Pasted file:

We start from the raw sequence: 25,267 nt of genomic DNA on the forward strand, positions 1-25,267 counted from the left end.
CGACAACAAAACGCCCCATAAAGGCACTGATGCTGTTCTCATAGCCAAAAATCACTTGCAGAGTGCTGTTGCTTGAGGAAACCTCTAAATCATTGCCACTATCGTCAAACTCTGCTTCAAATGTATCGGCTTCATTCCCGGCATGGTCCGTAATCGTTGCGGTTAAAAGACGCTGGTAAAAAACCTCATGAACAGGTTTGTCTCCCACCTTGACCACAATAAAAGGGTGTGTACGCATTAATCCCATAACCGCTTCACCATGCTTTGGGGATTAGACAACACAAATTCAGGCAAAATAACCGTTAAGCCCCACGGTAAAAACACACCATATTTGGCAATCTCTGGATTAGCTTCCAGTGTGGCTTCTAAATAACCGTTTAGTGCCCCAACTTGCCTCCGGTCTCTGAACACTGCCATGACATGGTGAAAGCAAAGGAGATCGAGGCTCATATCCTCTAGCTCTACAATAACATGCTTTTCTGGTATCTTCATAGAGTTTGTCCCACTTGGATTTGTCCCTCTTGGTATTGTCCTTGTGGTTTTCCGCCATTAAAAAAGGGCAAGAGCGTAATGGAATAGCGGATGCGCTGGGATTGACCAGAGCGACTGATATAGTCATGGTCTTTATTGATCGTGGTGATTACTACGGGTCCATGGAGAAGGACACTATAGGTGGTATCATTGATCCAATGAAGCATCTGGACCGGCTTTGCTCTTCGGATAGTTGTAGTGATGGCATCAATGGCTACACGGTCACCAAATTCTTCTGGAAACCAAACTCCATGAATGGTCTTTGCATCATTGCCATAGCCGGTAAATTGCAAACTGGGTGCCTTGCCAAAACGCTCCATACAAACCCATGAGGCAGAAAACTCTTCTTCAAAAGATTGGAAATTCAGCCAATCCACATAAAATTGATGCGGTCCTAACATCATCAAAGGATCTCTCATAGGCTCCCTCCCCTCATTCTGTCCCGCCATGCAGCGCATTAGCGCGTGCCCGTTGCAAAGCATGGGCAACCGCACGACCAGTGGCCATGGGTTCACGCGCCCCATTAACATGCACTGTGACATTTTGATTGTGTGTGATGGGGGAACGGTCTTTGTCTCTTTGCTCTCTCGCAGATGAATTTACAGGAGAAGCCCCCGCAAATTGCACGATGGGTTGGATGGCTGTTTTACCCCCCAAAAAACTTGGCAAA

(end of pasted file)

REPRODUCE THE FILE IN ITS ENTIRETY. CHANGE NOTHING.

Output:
We start from the raw sequence: 25,267 nt of genomic DNA on the forward strand, positions 1-25,267 counted from the left end.
CGACAACAAAACGCCCCATAAAGGCACTGATGCTGTTCTCATAGCCAAAAATCACTTGCAGAGTGCTGTTGCTTGAGGAAACCTCTAAATCATTGCCACTATCGTCAAACTCTGCTTCAAATGTATCGGCTTCATTCCCGGCATGGTCCGTAATCGTTGCGGTTAAAAGACGCTGGTAAAAAACCTCATGAACAGGTTTGTCTCCCACCTTGACCACAATAAAAGGGTGTGTACGCATTAATCCCATAACCGCTTCACCATGCTTTGGGGATTAGACAACACAAATTCAGGCAAAATAACCGTTAAGCCCCACGGTAAAAACACACCATATTTGGCAATCTCTGGATTAGCTTCCAGTGTGGCTTCTAAATAACCGTTTAGTGCCCCAACTTGCCTCCGGTCTCTGAACACTGCCATGACATGGTGAAAGCAAAGGAGATCGAGGCTCATATCCTCTAGCTCTACAATAACATGCTTTTCTGGTATCTTCATAGAGTTTGTCCCACTTGGATTTGTCCCTCTTGGTATTGTCCTTGTGGTTTTCCGCCATTAAAAAAGGGCAAGAGCGTAATGGAATAGCGGATGCGCTGGGATTGACCAGAGCGACTGATATAGTCATGGTCTTTATTGATCGTGGTGATTACTACGGGTCCATGGAGAAGGACACTATAGGTGGTATCATTGATCCAATGAAGCATCTGGACCGGCTTTGCTCTTCGGATAGTTGTAGTGATGGCATCAATGGCTACACGGTCACCAAATTCTTCTGGAAACCAAACTCCATGAATGGTCTTTGCATCATTGCCATAGCCGGTAAATTGCAAACTGGGTGCCTTGCCAAAACGCTCCATACAAACCCATGAGGCAGAAAACTCTTCTTCAAAAGATTGGAAATTCAGCCAATCCACATAAAATTGATGCGGTCCTAACATCATCAAAGGATCTCTCATAGGCTCCCTCCCCTCATTCTGTCCCGCCATGCAGCGCATTAGCGCGTGCCCGTTGCAAAGCATGGGCAACCGCACGACCAGTGGCCATGGGTTCACGCGCCCCATTAACATGCACTGTGACATTTTGATTGTGTGTGATGGGGGAACGGTCTTTGTCTCTTTGCTCTCTCGCAGATGAATTTACAGGAGAAGCCCCCGCAAATTGCACGATGGGTTGGATGGCTGTTTTACCCCCCAAAAAACTTGGCAAA